Presently, my problem is that I have this NFC/RFID Tag, and due to the small antenna on the tag, it needs to make direct contact with the reader (presently tested using both a smartphone w/ NFC capabilities, as well as a cheap HF RFID reader module connected to an Arduino UNO).

My project requires an extremely small NFC/HF RFID tag that can be read from about 1-2mm, through a layer of material. For an easier visual understanding, it is as if the reader is in your pocket, and it would have to pick up the tag through the material. Presently, this is just thick enough that I cannot get consistent results.

So my question is - is it physically impossible for me to ever read this tag given my constraints? Or, would increasing my read range help at all? Not sure how I would amplify my range on the smartphone, but I'd imagine a different antenna on the HF Reader would do the trick there.

If it is a matter of physical limitations, is there an alternative I am not thinking of? NFC/RFID is not an absolute requirement, as I am not trying to read data off the tag. I am using the presence of the tag within the reader's field to trigger an event, and I cannot think of a better technology that could potentially identify something that is so small/discreet nearby without being within a direct line of sight. So if there are any suggestions for an alternative, I am more than willing to modify my design to accommodate. Likewise, I am not tied to this particular tag if there exists a better one of comparable dimensions.

Thanks in advance for any suggestions/references!

  • \$\begingroup\$ It should be noted that the reason NFC is called near-field communication is because it only works with the two devices near each other. That said, reading through a pocket (which I would assume to be 1-2mm thick, not 1-2cm, is that a typo?) should be perfectly possible. \$\endgroup\$
    – Hearth
    Feb 1, 2019 at 19:10
  • \$\begingroup\$ I corrected it, I had meant to say mm, not cm, so thank you. Regardless, the tag can be read (barely) through a pocket, and the goal is to increase consistency of that read. Currently, it takes a lot of hard pressing and moving around for the tag to be identified, whereas the goal of the project is for the motion of the tag to be more fluid (not painstaking by constantly fiddling with the position). I think this may just be a limitation of the tag I have. However, I need a tag of those dimensions (or thereabout) that can be consistently read through a pocket \$\endgroup\$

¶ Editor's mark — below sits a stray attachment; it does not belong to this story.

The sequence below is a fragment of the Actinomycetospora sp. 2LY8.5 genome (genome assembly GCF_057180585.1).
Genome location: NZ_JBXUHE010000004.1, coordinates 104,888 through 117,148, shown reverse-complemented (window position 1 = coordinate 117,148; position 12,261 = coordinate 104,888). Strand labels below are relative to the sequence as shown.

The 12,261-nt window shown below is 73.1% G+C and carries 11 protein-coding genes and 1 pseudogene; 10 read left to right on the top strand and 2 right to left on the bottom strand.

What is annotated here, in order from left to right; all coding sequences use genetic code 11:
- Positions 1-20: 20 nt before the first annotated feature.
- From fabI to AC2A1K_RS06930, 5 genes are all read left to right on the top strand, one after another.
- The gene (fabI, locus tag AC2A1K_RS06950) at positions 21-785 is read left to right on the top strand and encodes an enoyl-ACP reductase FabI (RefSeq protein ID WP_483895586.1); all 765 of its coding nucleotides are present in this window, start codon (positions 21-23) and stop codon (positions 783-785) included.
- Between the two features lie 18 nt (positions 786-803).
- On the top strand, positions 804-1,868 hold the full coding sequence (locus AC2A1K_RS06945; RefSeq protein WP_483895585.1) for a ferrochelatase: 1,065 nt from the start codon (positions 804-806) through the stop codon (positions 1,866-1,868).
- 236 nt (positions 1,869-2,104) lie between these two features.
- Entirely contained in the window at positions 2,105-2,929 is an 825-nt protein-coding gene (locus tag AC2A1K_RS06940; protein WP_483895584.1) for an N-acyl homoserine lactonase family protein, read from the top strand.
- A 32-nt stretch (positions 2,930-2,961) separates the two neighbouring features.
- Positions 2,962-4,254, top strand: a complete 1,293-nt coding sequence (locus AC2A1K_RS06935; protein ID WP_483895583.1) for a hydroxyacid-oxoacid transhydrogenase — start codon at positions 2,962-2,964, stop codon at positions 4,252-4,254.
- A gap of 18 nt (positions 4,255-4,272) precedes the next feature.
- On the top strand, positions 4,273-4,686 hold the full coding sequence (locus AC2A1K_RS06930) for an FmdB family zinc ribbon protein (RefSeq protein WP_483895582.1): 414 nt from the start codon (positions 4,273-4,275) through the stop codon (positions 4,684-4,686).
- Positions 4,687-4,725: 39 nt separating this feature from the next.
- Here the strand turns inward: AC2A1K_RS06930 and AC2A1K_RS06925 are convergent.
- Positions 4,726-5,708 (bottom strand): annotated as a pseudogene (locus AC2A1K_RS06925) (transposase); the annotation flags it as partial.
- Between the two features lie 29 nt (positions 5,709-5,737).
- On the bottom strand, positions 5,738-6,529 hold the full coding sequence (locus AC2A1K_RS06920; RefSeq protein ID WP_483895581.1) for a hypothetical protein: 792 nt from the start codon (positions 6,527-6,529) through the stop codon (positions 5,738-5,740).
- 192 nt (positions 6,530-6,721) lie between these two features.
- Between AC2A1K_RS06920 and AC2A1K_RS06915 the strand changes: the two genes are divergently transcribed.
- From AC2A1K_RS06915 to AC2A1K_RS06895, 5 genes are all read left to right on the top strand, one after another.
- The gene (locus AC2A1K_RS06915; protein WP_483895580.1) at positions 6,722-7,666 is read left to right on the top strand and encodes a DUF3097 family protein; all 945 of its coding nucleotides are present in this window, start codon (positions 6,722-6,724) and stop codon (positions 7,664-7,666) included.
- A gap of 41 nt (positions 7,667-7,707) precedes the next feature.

– KC Ford
    Feb 1, 2019 at 19:20
  • \$\begingroup\$ your going to probably have to look for another tag......direct quote " Note that since the antenna is so small you'll need to put the tag right up against the device that's reading it." the only other thing i can think of use a directional antenna on the reader if possible. \$\endgroup\$
    – jsolarski
    Feb 1, 2019 at 22:55

1 Answer 1


RFID tags such as these depend on the antenna to not only receive and send the signal, but the antenna must inductively capture enough of the power from the transponder to wake up and transmit back. This means that the orientation of the antenna, which in this case is just a spiral piece of foil, must be perpendicular to the "lines of flux" of the transmitter's local magnetic field. If they are parallel, you are out of luck regardless of distance.

Depending on what you are trying to do, you might experiment with three tags glued together such that they face in three axes - chances are that one or two will be able to respond. A more powerful transmitter increases your chances when the angle is not ideal. Good luck!


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